Sex appeals to just about everyone, and it's no secret that the internet has made it as readily available as the paper towels you order off Amazon. But sex is so much more than the physical act; the buildup, the tension, the obstacles, the emotion -- in short, the story -- make the difference between cheap erotic thrills and a movie worth two hours or so of your time.
Good news: Amazon has also made those movies as easy as ordering those paper towels, provided you're a Prime subscriber. Give these movies a shot the next time you want a tantalizingly horny storyline.
Tuna Eyeball with Timothy DeLaGhetto and Ben Sinclair
This movie came out in 2013, and some of us felt a little too judged to hand our tickets to the theater attendants. Most critics agreed that Naomi Watts' and Robin Wright's characters having sex with each other's sons was too eyebrow-raising to truly work (and raised a lot more questions we didn't want to think about), but it's still a fascinating idea. Watch these moms stare hungrily at the boys' beach bodies: They resist at first, then surrender, then keep surrendering. Bonus points for the lush scenery and ample butt-shots.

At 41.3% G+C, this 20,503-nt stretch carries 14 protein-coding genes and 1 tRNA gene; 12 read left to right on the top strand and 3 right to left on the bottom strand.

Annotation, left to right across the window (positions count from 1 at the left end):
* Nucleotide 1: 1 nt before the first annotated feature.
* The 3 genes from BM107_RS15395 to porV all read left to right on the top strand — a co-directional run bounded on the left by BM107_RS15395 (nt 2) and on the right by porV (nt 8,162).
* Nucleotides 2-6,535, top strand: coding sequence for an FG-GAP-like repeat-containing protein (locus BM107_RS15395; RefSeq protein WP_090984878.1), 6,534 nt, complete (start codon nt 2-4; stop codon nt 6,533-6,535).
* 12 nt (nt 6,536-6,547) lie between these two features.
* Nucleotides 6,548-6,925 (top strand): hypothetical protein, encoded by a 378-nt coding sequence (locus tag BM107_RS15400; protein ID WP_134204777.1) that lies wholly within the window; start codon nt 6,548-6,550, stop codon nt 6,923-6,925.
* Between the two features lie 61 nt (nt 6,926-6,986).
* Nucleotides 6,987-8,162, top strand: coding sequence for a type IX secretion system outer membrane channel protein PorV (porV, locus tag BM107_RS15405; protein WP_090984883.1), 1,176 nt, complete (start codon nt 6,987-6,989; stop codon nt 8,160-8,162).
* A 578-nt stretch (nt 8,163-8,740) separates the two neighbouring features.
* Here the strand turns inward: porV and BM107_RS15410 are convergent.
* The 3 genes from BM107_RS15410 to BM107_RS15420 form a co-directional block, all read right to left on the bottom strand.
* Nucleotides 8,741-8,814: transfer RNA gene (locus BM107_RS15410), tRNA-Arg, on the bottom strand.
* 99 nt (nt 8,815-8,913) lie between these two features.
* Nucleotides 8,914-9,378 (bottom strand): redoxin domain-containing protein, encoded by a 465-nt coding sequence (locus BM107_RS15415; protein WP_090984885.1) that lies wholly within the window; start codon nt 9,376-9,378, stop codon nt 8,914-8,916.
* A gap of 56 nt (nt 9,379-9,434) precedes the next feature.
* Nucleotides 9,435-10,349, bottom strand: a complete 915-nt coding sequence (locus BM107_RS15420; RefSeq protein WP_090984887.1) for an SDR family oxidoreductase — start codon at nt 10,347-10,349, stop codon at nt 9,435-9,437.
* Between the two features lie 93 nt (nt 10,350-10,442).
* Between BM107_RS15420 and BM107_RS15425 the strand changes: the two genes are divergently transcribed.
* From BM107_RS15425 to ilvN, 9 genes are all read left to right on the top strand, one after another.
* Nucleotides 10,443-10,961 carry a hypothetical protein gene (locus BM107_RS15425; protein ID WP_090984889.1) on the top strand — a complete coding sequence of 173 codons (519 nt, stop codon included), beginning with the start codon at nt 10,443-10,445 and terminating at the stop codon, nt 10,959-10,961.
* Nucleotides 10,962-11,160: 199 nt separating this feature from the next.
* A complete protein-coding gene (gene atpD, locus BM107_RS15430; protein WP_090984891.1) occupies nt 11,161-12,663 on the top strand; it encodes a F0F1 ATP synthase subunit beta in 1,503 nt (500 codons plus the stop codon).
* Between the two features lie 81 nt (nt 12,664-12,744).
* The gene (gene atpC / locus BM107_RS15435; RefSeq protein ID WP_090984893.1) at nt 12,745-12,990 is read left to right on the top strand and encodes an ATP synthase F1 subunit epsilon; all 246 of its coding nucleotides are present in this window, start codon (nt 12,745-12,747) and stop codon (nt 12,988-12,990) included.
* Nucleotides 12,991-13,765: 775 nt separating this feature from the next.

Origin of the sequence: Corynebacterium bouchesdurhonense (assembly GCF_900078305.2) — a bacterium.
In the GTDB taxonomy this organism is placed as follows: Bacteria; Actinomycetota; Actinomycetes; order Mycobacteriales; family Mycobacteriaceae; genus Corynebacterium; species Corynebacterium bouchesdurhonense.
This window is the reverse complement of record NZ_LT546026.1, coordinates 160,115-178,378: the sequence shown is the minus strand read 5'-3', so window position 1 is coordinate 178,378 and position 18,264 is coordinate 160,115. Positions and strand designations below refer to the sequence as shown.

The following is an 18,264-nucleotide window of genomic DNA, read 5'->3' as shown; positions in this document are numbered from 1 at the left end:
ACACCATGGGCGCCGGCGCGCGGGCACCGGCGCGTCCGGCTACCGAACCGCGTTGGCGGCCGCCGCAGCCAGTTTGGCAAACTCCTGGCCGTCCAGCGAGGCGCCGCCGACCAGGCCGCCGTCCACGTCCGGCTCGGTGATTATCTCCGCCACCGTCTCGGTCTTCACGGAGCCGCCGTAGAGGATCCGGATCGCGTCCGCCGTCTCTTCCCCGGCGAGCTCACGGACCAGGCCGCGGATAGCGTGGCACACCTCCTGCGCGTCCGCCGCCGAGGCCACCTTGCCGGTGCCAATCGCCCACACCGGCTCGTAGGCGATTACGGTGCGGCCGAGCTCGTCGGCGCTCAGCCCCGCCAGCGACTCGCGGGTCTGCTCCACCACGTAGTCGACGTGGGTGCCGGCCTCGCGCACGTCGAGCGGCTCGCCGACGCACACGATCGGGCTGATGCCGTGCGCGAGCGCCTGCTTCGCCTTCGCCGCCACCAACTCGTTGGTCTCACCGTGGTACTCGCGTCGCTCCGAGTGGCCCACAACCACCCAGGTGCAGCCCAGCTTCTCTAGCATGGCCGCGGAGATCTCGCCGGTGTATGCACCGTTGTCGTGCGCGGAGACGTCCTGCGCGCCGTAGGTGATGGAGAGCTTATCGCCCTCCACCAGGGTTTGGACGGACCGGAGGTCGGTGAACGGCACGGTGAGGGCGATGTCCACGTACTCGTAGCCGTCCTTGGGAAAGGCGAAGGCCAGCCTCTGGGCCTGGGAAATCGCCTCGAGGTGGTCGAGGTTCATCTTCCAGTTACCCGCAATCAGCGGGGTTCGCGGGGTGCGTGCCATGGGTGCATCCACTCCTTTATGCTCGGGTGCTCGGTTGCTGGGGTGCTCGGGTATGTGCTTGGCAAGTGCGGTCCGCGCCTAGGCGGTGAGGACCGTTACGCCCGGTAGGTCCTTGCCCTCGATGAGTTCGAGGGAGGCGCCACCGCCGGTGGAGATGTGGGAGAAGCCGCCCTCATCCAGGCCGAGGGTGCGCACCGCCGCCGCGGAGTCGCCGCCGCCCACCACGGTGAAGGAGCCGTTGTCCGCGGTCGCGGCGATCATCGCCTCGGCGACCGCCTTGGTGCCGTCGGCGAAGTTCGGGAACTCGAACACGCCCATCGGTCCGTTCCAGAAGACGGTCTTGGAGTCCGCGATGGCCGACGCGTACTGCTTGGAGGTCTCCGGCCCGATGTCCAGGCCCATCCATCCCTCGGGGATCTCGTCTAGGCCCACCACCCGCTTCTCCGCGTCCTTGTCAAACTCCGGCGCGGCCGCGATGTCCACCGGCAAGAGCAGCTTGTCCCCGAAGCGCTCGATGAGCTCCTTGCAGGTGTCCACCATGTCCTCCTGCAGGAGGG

American Beauty (1999)
Sam Mendes' suburban exposé stands out for its stellar performances from high-caliber actors like Kevin Spacey and Annette Bening as the Burnhams, a not-so-perfect family working their way through midlife crises, bouts of infidelity, and the antics of their teen daughter, Jane (Thora Birch). But it's Jane's rebellious friend Angela (Mena Suvari) and boy next door Ricky (Wes Bentley) who push things to the tipping point, with a far darker ending that you might anticipate. Alan Ball's script is rife with small, powerful revelations, rich cinematography, and sparkling wit, widening the scope on quiet Everytown drama.
Dwayne Johnson leads a cast of young people with nice bodies in this film about... well... young people with nice bodies. Baywatch, 2017 edition, follows Johnson's Mitch Buchannon and his bumbling team of lifeguards in their plan to undermine a drug lord in an attempt to save their beach. Brimming with raunchy humor and a massive amount of f-bombs, this big-screen adaptation of the short-lived '80s television show of the same name is nothing like its soapy predecessor.
The sexiness of Patrick Swayze and Demi Moore's romance from beyond the grave percolates through the entire picture from a single hot-as-hell source: the now-iconic clay scene. Just a few minutes into the movie, Sam (Swayze) and Molly (Moore) engage in some sensual sculpting, before leaping into each other's passionate embrace. Then Sam dies. For most of Ghost, we follow Sam as he tries to reach his loved one from the spiritual plane. It's heavy. While the couple only "touch" again an hour-plus later, the spark between them is as palpable as any gratuitous sex scene.